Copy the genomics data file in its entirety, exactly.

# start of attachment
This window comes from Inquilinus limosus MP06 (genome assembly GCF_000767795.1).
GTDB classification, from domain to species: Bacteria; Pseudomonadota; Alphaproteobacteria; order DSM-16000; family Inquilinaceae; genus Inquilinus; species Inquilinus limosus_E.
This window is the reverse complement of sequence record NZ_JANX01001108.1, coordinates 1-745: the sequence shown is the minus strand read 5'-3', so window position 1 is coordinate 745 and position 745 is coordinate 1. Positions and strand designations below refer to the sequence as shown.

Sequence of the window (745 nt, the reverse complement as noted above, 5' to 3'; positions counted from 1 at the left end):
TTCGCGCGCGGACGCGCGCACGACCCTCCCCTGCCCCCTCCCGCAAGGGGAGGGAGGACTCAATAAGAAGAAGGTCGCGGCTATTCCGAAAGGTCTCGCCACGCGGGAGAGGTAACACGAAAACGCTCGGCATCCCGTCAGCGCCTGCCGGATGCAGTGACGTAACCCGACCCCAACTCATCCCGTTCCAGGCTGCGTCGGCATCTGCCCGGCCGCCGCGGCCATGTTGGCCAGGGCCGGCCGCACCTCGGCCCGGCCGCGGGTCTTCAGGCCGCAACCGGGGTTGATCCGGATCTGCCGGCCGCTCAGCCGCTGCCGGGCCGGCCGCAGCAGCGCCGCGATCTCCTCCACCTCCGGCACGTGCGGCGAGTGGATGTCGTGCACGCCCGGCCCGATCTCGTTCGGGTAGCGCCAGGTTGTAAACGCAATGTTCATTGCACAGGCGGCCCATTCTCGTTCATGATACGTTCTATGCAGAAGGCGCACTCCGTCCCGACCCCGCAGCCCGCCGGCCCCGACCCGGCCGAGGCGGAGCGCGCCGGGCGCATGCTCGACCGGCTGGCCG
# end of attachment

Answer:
This window comes from Inquilinus limosus MP06 (genome assembly GCF_000767795.1).
GTDB classification, from domain to species: Bacteria; Pseudomonadota; Alphaproteobacteria; order DSM-16000; family Inquilinaceae; genus Inquilinus; species Inquilinus limosus_E.
This window is the reverse complement of sequence record NZ_JANX01001108.1, coordinates 1-745: the sequence shown is the minus strand read 5'-3', so window position 1 is coordinate 745 and position 745 is coordinate 1. Positions and strand designations below refer to the sequence as shown.

Sequence of the window (745 nt, the reverse complement as noted above, 5' to 3'; positions counted from 1 at the left end):
TTCGCGCGCGGACGCGCGCACGACCCTCCCCTGCCCCCTCCCGCAAGGGGAGGGAGGACTCAATAAGAAGAAGGTCGCGGCTATTCCGAAAGGTCTCGCCACGCGGGAGAGGTAACACGAAAACGCTCGGCATCCCGTCAGCGCCTGCCGGATGCAGTGACGTAACCCGACCCCAACTCATCCCGTTCCAGGCTGCGTCGGCATCTGCCCGGCCGCCGCGGCCATGTTGGCCAGGGCCGGCCGCACCTCGGCCCGGCCGCGGGTCTTCAGGCCGCAACCGGGGTTGATCCGGATCTGCCGGCCGCTCAGCCGCTGCCGGGCCGGCCGCAGCAGCGCCGCGATCTCCTCCACCTCCGGCACGTGCGGCGAGTGGATGTCGTGCACGCCCGGCCCGATCTCGTTCGGGTAGCGCCAGGTTGTAAACGCAATGTTCATTGCACAGGCGGCCCATTCTCGTTCATGATACGTTCTATGCAGAAGGCGCACTCCGTCCCGACCCCGCAGCCCGCCGGCCCCGACCCGGCCGAGGCGGAGCGCGCCGGGCGCATGCTCGACCGGCTGGCCG